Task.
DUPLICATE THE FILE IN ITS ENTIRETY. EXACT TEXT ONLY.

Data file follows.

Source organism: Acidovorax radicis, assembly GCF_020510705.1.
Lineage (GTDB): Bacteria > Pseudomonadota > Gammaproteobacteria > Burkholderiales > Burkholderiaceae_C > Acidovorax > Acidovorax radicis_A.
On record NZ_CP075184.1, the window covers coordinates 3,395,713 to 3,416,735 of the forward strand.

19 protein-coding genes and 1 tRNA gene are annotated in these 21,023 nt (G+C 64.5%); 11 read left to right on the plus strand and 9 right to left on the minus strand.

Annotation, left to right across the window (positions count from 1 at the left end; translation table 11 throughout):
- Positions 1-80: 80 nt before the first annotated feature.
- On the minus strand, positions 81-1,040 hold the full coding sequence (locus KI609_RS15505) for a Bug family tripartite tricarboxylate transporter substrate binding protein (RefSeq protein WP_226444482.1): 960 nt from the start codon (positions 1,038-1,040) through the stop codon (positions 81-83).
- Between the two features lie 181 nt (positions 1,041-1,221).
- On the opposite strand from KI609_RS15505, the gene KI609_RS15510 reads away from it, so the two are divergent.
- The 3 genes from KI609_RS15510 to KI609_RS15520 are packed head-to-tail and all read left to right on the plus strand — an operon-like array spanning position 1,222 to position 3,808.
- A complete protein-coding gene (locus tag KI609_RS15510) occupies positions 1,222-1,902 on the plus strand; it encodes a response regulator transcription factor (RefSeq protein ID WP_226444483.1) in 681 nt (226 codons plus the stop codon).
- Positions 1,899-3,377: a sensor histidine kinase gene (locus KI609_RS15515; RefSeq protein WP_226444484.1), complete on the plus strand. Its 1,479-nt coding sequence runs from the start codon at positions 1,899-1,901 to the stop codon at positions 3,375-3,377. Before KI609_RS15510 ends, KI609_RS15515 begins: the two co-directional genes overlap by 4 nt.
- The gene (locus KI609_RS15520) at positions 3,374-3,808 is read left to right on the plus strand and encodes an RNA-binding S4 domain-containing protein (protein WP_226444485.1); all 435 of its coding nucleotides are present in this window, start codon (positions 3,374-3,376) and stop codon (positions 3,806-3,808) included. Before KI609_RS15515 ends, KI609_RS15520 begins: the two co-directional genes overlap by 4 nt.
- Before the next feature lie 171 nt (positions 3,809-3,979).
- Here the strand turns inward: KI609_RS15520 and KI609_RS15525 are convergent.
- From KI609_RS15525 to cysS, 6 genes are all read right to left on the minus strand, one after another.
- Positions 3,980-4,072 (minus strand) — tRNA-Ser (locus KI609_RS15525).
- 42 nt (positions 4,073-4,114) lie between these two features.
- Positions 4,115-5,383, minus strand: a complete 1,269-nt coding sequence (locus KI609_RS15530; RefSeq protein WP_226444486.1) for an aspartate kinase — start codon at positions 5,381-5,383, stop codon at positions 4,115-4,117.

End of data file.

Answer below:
Source organism: Acidovorax radicis, assembly GCF_020510705.1.
Lineage (GTDB): Bacteria > Pseudomonadota > Gammaproteobacteria > Burkholderiales > Burkholderiaceae_C > Acidovorax > Acidovorax radicis_A.
On record NZ_CP075184.1, the window covers coordinates 3,395,713 to 3,416,735 of the forward strand.

19 protein-coding genes and 1 tRNA gene are annotated in these 21,023 nt (G+C 64.5%); 11 read left to right on the plus strand and 9 right to left on the minus strand.

Annotation, left to right across the window (positions count from 1 at the left end; translation table 11 throughout):
- Positions 1-80: 80 nt before the first annotated feature.
- On the minus strand, positions 81-1,040 hold the full coding sequence (locus KI609_RS15505) for a Bug family tripartite tricarboxylate transporter substrate binding protein (RefSeq protein WP_226444482.1): 960 nt from the start codon (positions 1,038-1,040) through the stop codon (positions 81-83).
- Between the two features lie 181 nt (positions 1,041-1,221).
- On the opposite strand from KI609_RS15505, the gene KI609_RS15510 reads away from it, so the two are divergent.
- The 3 genes from KI609_RS15510 to KI609_RS15520 are packed head-to-tail and all read left to right on the plus strand — an operon-like array spanning position 1,222 to position 3,808.
- A complete protein-coding gene (locus tag KI609_RS15510) occupies positions 1,222-1,902 on the plus strand; it encodes a response regulator transcription factor (RefSeq protein ID WP_226444483.1) in 681 nt (226 codons plus the stop codon).
- Positions 1,899-3,377: a sensor histidine kinase gene (locus KI609_RS15515; RefSeq protein WP_226444484.1), complete on the plus strand. Its 1,479-nt coding sequence runs from the start codon at positions 1,899-1,901 to the stop codon at positions 3,375-3,377. Before KI609_RS15510 ends, KI609_RS15515 begins: the two co-directional genes overlap by 4 nt.
- The gene (locus KI609_RS15520) at positions 3,374-3,808 is read left to right on the plus strand and encodes an RNA-binding S4 domain-containing protein (protein WP_226444485.1); all 435 of its coding nucleotides are present in this window, start codon (positions 3,374-3,376) and stop codon (positions 3,806-3,808) included. Before KI609_RS15515 ends, KI609_RS15520 begins: the two co-directional genes overlap by 4 nt.
- Before the next feature lie 171 nt (positions 3,809-3,979).
- Here the strand turns inward: KI609_RS15520 and KI609_RS15525 are convergent.
- From KI609_RS15525 to cysS, 6 genes are all read right to left on the minus strand, one after another.
- Positions 3,980-4,072 (minus strand) — tRNA-Ser (locus KI609_RS15525).
- 42 nt (positions 4,073-4,114) lie between these two features.
- Positions 4,115-5,383, minus strand: a complete 1,269-nt coding sequence (locus KI609_RS15530; RefSeq protein WP_226444486.1) for an aspartate kinase — start codon at positions 5,381-5,383, stop codon at positions 4,115-4,117.